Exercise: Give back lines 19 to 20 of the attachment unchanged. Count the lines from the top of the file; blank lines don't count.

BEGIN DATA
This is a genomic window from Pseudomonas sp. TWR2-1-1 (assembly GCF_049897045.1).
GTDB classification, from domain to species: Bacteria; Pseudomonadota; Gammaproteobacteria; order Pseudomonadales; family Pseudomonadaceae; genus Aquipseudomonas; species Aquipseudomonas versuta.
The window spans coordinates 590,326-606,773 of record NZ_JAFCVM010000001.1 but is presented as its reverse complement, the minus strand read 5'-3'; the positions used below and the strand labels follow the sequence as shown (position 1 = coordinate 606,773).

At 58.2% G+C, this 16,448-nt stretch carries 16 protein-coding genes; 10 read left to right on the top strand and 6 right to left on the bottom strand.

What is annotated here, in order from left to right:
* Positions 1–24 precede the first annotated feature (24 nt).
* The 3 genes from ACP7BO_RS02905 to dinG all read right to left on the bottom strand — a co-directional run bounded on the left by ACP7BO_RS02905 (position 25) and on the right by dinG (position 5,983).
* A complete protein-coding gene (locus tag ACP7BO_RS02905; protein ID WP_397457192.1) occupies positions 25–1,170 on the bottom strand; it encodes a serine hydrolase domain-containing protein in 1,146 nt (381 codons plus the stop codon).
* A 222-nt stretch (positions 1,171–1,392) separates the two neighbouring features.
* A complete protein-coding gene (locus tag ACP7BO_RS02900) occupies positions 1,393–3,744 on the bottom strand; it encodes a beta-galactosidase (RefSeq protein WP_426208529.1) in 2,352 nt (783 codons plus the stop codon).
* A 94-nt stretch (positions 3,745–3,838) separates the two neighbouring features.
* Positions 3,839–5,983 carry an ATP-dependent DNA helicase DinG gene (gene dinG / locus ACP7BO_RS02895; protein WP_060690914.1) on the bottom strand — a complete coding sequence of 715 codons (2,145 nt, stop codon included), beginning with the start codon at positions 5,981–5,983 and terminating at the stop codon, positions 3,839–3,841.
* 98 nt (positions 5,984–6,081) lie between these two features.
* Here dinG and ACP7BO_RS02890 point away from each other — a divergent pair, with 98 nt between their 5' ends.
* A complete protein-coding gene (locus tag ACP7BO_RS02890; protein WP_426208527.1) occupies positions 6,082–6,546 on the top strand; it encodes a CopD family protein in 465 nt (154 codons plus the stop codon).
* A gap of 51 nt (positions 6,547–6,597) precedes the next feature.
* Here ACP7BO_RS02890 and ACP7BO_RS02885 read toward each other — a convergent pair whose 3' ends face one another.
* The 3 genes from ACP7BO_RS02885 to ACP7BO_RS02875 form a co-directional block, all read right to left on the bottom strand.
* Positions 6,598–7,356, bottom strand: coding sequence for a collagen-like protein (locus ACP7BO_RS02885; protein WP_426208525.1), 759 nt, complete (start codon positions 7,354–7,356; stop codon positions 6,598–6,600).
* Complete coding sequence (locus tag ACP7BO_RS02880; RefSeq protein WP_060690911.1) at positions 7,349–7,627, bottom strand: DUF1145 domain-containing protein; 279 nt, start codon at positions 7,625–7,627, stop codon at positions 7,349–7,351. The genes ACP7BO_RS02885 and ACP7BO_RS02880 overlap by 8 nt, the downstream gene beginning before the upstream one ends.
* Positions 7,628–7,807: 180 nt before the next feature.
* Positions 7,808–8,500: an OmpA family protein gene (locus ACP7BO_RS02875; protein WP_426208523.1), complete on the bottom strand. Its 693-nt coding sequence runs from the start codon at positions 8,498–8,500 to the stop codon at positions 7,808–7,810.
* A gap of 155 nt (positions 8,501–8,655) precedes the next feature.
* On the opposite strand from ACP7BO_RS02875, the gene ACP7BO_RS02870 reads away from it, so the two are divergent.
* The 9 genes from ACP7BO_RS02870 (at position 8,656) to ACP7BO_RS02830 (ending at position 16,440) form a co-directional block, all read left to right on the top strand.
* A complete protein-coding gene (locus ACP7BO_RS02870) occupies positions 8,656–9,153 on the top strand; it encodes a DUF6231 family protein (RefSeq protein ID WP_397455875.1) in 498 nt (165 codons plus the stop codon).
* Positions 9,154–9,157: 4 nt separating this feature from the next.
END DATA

* Positions 6,598–7,356, bottom strand: coding sequence for a collagen-like protein (locus ACP7BO_RS02885; protein WP_426208525.1), 759 nt, complete (start codon positions 7,354–7,356; stop codon positions 6,598–6,600).
* Complete coding sequence (locus tag ACP7BO_RS02880; RefSeq protein WP_060690911.1) at positions 7,349–7,627, bottom strand: DUF1145 domain-containing protein; 279 nt, start codon at positions 7,625–7,627, stop codon at positions 7,349–7,351. The genes ACP7BO_RS02885 and ACP7BO_RS02880 overlap by 8 nt, the downstream gene beginning before the upstream one ends.